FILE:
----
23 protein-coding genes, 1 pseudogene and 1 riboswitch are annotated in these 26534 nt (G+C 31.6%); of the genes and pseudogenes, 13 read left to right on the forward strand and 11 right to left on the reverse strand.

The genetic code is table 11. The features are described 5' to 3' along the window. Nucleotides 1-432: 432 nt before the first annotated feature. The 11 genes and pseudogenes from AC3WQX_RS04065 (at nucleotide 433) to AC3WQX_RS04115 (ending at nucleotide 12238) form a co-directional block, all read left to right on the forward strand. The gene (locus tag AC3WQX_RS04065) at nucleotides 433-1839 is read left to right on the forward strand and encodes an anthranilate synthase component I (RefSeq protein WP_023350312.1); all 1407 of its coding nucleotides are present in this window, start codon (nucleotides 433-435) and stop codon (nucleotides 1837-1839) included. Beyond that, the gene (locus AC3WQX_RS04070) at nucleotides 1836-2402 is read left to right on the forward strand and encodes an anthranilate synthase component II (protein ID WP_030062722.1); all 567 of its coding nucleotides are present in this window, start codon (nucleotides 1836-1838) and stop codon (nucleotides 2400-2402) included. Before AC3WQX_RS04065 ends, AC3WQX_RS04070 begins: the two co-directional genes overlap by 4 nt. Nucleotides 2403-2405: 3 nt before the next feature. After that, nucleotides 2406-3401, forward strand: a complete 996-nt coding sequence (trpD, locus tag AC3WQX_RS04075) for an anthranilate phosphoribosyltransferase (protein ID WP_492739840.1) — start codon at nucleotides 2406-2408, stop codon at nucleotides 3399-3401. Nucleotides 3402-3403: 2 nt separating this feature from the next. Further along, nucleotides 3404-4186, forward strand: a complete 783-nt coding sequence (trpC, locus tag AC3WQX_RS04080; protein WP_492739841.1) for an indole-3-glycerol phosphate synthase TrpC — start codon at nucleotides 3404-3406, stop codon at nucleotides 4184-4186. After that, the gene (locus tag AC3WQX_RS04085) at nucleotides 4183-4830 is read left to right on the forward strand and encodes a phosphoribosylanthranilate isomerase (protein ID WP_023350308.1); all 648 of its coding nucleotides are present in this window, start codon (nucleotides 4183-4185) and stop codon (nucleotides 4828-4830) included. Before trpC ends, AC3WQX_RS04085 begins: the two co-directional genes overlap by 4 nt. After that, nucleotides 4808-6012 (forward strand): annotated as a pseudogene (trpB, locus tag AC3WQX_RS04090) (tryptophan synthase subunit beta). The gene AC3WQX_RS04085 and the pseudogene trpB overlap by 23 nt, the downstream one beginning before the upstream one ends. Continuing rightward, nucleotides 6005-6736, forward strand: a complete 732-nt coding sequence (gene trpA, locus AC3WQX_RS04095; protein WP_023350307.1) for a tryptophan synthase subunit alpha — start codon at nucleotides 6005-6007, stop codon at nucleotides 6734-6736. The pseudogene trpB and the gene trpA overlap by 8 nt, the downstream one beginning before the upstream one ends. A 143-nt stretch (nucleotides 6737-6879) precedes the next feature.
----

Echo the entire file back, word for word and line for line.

23 protein-coding genes, 1 pseudogene and 1 riboswitch are annotated in these 26534 nt (G+C 31.6%); of the genes and pseudogenes, 13 read left to right on the forward strand and 11 right to left on the reverse strand.

The genetic code is table 11. The features are described 5' to 3' along the window. Nucleotides 1-432: 432 nt before the first annotated feature. The 11 genes and pseudogenes from AC3WQX_RS04065 (at nucleotide 433) to AC3WQX_RS04115 (ending at nucleotide 12238) form a co-directional block, all read left to right on the forward strand. The gene (locus tag AC3WQX_RS04065) at nucleotides 433-1839 is read left to right on the forward strand and encodes an anthranilate synthase component I (RefSeq protein WP_023350312.1); all 1407 of its coding nucleotides are present in this window, start codon (nucleotides 433-435) and stop codon (nucleotides 1837-1839) included. Beyond that, the gene (locus AC3WQX_RS04070) at nucleotides 1836-2402 is read left to right on the forward strand and encodes an anthranilate synthase component II (protein ID WP_030062722.1); all 567 of its coding nucleotides are present in this window, start codon (nucleotides 1836-1838) and stop codon (nucleotides 2400-2402) included. Before AC3WQX_RS04065 ends, AC3WQX_RS04070 begins: the two co-directional genes overlap by 4 nt. Nucleotides 2403-2405: 3 nt before the next feature. After that, nucleotides 2406-3401, forward strand: a complete 996-nt coding sequence (trpD, locus tag AC3WQX_RS04075) for an anthranilate phosphoribosyltransferase (protein ID WP_492739840.1) — start codon at nucleotides 2406-2408, stop codon at nucleotides 3399-3401. Nucleotides 3402-3403: 2 nt separating this feature from the next. Further along, nucleotides 3404-4186, forward strand: a complete 783-nt coding sequence (trpC, locus tag AC3WQX_RS04080; protein WP_492739841.1) for an indole-3-glycerol phosphate synthase TrpC — start codon at nucleotides 3404-3406, stop codon at nucleotides 4184-4186. After that, the gene (locus tag AC3WQX_RS04085) at nucleotides 4183-4830 is read left to right on the forward strand and encodes a phosphoribosylanthranilate isomerase (protein ID WP_023350308.1); all 648 of its coding nucleotides are present in this window, start codon (nucleotides 4183-4185) and stop codon (nucleotides 4828-4830) included. Before trpC ends, AC3WQX_RS04085 begins: the two co-directional genes overlap by 4 nt. After that, nucleotides 4808-6012 (forward strand): annotated as a pseudogene (trpB, locus tag AC3WQX_RS04090) (tryptophan synthase subunit beta). The gene AC3WQX_RS04085 and the pseudogene trpB overlap by 23 nt, the downstream one beginning before the upstream one ends. Continuing rightward, nucleotides 6005-6736, forward strand: a complete 732-nt coding sequence (gene trpA, locus AC3WQX_RS04095; protein WP_023350307.1) for a tryptophan synthase subunit alpha — start codon at nucleotides 6005-6007, stop codon at nucleotides 6734-6736. The pseudogene trpB and the gene trpA overlap by 8 nt, the downstream one beginning before the upstream one ends. A 143-nt stretch (nucleotides 6737-6879) precedes the next feature.